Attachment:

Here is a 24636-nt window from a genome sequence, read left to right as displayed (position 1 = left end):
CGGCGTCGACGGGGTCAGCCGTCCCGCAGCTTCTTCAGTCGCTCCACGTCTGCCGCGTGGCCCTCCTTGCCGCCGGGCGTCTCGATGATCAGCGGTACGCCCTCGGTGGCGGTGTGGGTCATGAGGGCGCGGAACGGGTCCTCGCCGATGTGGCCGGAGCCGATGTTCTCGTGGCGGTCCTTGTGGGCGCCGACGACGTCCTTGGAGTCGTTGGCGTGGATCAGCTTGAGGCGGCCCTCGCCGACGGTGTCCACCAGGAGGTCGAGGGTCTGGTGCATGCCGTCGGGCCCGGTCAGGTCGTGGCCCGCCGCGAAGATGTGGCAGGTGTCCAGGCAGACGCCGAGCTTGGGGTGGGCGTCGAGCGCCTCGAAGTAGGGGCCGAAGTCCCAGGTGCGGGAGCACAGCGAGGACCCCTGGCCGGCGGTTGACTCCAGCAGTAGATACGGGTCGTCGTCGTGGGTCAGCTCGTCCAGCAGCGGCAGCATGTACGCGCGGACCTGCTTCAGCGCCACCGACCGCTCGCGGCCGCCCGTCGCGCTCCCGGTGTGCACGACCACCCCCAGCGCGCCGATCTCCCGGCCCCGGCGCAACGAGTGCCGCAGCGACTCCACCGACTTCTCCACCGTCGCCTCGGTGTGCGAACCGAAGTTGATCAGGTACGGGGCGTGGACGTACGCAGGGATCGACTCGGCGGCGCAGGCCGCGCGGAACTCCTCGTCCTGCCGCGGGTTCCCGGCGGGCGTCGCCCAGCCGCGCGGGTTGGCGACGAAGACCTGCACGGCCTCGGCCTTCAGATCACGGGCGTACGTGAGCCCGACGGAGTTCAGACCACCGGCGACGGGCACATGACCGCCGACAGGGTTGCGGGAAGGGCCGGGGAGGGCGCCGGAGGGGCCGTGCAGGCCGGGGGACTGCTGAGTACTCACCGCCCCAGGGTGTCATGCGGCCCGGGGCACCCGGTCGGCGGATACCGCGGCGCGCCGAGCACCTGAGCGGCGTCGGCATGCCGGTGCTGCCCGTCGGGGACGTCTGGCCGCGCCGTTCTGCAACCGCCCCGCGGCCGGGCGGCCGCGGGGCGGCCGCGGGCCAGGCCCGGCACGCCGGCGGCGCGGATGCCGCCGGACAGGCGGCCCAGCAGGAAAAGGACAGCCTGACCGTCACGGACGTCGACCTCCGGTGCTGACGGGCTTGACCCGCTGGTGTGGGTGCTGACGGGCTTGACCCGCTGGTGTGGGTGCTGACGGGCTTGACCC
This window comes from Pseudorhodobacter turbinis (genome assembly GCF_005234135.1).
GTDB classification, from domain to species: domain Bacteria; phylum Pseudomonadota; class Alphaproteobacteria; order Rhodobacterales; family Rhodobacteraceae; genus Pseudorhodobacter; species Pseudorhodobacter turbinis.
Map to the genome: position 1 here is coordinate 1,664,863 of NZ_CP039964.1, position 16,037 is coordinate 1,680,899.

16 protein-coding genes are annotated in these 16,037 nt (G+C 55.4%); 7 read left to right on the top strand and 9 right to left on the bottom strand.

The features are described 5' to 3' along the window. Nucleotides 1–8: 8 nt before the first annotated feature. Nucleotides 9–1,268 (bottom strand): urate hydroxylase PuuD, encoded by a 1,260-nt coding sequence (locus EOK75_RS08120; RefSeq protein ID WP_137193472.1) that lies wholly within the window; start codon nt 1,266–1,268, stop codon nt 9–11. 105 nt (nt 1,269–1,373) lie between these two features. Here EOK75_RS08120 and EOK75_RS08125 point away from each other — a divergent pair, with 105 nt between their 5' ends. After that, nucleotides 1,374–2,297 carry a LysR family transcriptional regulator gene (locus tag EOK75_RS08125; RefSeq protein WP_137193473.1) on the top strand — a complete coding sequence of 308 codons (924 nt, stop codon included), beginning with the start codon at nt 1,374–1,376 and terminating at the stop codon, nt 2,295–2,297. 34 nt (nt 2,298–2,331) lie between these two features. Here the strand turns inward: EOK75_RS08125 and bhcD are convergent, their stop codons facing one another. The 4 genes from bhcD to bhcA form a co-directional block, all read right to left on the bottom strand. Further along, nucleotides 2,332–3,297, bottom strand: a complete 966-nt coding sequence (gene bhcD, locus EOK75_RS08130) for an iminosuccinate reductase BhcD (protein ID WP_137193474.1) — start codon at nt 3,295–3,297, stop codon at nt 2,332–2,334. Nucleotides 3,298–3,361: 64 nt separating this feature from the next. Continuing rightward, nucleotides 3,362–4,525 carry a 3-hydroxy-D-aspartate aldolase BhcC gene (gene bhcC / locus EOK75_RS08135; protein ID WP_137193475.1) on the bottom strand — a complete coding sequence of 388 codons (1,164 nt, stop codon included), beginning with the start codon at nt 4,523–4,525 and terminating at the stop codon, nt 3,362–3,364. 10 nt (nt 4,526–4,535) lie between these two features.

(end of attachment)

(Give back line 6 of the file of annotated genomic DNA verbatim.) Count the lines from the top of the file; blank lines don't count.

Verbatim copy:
16 protein-coding genes are annotated in these 16,037 nt (G+C 55.4%); 7 read left to right on the top strand and 9 right to left on the bottom strand.